For Political Ads, Follow the Money—If You Can

According to data from the Center for Responsive Politics, as reported by the New York Times, one-in-five political ads this election have been financed by untraceable dark money.

While the 2012 elections saw the high-water mark for dark money top $300 million, election experts expect even more undisclosed contributions in 2016. To make matters worse, Congress double-downed on dark money during last month’s budget battle by ineptly inserting provisions barring the Internal Revenue Service (IRS) and Securities and Exchange Commission (SEC) from acting to curb dark money.

So is it time to just rename Washington Watergate? Not exactly.

A supermajority of Americans (75 percent) believe that groups unaffiliated with campaigns should publicly disclose their contributors, politicians on both sides of the aisle are railing against secret money on the campaign trail and former members of Congress (Republicans and Democrats) are throwing their support behind common-sense transparency measures.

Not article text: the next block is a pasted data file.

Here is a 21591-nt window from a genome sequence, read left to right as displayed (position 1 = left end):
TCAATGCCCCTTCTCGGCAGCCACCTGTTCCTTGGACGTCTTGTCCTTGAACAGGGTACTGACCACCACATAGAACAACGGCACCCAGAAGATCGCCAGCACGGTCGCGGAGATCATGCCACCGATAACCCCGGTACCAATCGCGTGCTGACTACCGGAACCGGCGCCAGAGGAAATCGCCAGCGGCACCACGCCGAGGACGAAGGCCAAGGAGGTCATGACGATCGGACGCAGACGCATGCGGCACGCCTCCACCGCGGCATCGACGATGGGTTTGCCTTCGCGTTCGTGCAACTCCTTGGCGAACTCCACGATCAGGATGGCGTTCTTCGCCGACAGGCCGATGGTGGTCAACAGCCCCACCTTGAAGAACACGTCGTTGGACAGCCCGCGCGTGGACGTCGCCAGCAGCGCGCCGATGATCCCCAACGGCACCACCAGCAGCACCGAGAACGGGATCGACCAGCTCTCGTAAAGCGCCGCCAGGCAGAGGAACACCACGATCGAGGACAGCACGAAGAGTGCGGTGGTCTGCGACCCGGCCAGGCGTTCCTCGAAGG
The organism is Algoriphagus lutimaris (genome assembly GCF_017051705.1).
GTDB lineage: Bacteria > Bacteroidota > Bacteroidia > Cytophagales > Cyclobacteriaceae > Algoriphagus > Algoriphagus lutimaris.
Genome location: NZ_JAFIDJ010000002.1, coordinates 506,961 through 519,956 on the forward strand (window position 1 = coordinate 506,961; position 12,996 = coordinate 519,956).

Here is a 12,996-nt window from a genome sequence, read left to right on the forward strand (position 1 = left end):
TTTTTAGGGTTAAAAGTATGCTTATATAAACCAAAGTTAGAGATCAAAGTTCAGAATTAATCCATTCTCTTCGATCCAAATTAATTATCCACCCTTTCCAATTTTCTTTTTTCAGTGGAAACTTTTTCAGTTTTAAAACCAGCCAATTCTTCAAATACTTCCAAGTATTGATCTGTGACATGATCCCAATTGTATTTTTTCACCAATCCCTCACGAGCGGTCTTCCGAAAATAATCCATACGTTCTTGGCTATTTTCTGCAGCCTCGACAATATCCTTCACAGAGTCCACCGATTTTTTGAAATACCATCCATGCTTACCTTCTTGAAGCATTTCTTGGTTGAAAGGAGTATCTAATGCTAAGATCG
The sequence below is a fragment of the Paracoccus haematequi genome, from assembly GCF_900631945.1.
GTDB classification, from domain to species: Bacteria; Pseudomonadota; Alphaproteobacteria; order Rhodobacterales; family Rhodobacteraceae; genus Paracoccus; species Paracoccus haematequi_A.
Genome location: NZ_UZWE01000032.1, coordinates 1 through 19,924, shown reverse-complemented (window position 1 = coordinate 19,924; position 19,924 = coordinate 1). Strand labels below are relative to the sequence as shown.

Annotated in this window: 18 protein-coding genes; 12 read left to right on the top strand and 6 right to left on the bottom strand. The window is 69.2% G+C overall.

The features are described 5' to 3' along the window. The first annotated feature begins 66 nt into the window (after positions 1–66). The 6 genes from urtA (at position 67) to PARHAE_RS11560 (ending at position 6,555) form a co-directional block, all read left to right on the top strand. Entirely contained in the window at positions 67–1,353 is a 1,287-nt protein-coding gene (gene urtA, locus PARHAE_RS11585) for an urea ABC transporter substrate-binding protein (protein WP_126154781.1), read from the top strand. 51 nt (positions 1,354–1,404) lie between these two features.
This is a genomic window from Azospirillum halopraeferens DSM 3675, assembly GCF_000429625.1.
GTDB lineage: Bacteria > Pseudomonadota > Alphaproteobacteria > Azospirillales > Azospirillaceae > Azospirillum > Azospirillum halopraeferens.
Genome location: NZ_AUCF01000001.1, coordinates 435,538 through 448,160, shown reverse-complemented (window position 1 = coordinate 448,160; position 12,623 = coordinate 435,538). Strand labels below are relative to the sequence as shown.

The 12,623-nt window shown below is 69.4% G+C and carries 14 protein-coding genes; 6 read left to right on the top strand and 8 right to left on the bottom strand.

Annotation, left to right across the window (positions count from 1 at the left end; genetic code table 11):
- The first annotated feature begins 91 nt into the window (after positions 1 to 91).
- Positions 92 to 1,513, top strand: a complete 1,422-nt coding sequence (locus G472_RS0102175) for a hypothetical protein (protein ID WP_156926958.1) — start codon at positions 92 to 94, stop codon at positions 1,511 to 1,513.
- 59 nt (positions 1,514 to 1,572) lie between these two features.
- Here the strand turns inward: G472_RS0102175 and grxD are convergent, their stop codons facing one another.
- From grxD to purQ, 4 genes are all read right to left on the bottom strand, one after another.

Increasing political spending disclosure is at the top of the agenda for the ReFormers Caucus, and since organizing last year the group has pressured President Obama to expand disclosure laws to cover federal contractors and urged the 2016 presidential candidates lay out specific policies on transparency.

Writing in Roll Call, ReFormers Caucus members Sens. Alan Simpson (R-WY), Bill Bradley (D-NJ) and Bob Kerrey (D-NE) said, “everyone has the right to know who is trying to influence our views and buy elections, we need full transparency and immediate disclosure of all political spending.

They’re right. The first step to solving America’s governing crisis is making sure that everyone knows who’s funding who.